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Homepage / Unlocking the entrepreneurial potential in research communities – What are you waiting for?

Unlocking the entrepreneurial potential in research communities – What are you waiting for?


Where am I going? What is the next step in my life? How can I grow and develop personally and professionally? How can I create meaning and purpose? Where can I find joy in my work?  How can I bring positive change?

These are triggers we will all encounter at some point through our professional and personal journey in life. Asking these questions to ourselves gives us the opportunity to stop for a moment and reconnect with our own values and motivations and explore where we see ourselves creating the biggest impact.

I have spent the last 15 years in entrepreneurship development where I have encountered people from various backgrounds and disciplines, across multiple sectors, all with a similar desire to bring change to society and to contribute to the economy at a larger scale. I have also witnessed how entrepreneurship is increasingly becoming a social movement in most parts of the world. A movement that calls for structural changes in society causing a greater degree of individualization resulting in people having to flexibly restructure their resources and make their own work and life choices. These changes are causing us to rethink the way we see our own future, and the contribution we give make it worthwhile.

Ideas to Innovation (i2i) was born as ‘Enterprisers’ from a collaboration between Cambridge-MIT Institute in 2002 to explore how the entrepreneurial spirit and new innovative methods around entrepreneurship education can drive economic development. It has run over 44 times (40 face to face and 4 online) since its inception with the aim to develop self-confidence and an entrepreneurial mindset that enables researchers to apply their knowledge and skills to create new ventures or support existing ones through being proactive and innovative. Since then, circa 120,000 hours of entrepreneurship education were delivered, over 2000 researchers have now been inspired by the programme, across 75 Universities and circa 250 facilitators from the private and public sector engaged in the delivery and supported early venture creation nationally and internationally. i2i became the successor of Enterprisers in 2016 inspiring over 250 early career researchers across Cranfield to respond to the growing need for supporting technology commercialization across the campus and beyond and helped with the formation of entrepreneurial ventures such as Corrosion Radar.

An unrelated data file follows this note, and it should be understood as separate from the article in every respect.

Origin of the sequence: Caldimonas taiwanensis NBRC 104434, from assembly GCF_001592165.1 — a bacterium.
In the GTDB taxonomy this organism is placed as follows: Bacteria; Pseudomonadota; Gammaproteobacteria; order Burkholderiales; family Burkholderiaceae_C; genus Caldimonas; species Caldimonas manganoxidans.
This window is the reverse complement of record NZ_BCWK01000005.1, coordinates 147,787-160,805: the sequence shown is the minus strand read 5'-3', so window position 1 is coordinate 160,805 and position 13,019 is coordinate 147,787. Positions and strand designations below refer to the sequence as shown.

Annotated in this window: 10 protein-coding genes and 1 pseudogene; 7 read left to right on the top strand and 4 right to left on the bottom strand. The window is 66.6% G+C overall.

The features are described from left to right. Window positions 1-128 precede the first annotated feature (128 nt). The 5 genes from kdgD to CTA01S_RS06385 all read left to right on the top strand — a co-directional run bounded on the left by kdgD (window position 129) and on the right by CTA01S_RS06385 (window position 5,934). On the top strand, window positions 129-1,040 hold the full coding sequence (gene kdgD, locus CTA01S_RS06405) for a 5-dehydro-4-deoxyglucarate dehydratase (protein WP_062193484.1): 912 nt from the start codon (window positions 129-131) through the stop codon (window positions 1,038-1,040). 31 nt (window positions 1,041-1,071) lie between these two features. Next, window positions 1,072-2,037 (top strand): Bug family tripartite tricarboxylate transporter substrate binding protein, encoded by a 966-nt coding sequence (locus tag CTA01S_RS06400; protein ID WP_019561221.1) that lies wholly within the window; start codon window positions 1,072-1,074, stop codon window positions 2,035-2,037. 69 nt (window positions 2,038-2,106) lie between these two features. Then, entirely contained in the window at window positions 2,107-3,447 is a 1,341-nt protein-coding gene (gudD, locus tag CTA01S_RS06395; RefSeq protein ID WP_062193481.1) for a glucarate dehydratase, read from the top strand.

To unlock the entrepreneur inside, nurturing an entrepreneurial mindset is key. The first step on this journey is to raise a sense of selfbelief by reconnecting with personal values and motivations. Taking this first step of reflection could help to build self-confidence.  Developing a set of knowledge and skills around how to start a business, will lead to the belief that ‘If you think you can do it, you’re more likely to try’ which also creates a positive attitude towards seeking opportunities and making things happen. These aspirational goals are potentially uniting forces where we could shift our mindset from being restricted to making new things happen and to enable outward looking positive communities to come together.

I2i is not only an educational experience but also a call for developing vibrant entrepreneurial communities that enable them to collectively create positive change in society. I believe that developing entrepreneurial mindset combined with an understanding of the process of entrepreneurship – in a context of making things happen – can be a force for change in so many ways. Lack of entrepreneurship and associated innovations means that we remain locked in an old system structure.

Building enterprising communities are the core for strengthening entrepreneurship as a social movement and the i2i journey has this capability. To support this, we have already built a partnership between UK universities and opened the programme to a wider network of researchers across Europe to enable cross-fertilization of ideas and create a multi-disciplinary environment. We believe that this will lead future collaborations and has built the bridge between academic research and the practical application of technologies leading to new entrepreneurial ventures to solve societal problems on a global level.

On a closing thought I would echo the original vision of this programme which was not necessarily a world full of entrepreneurs starting businesses or to give the impression that this is a career of last resort. But to instil a positive spirit into research communities and equip them with the skills to make inspiring links, they can apply in other career choices and consider making a difference as they grow and become powerful change agents.

For further details on the Bettany Centre please visit our website.

Orsolya Ihasz

Written By: Tiffany Trethowan

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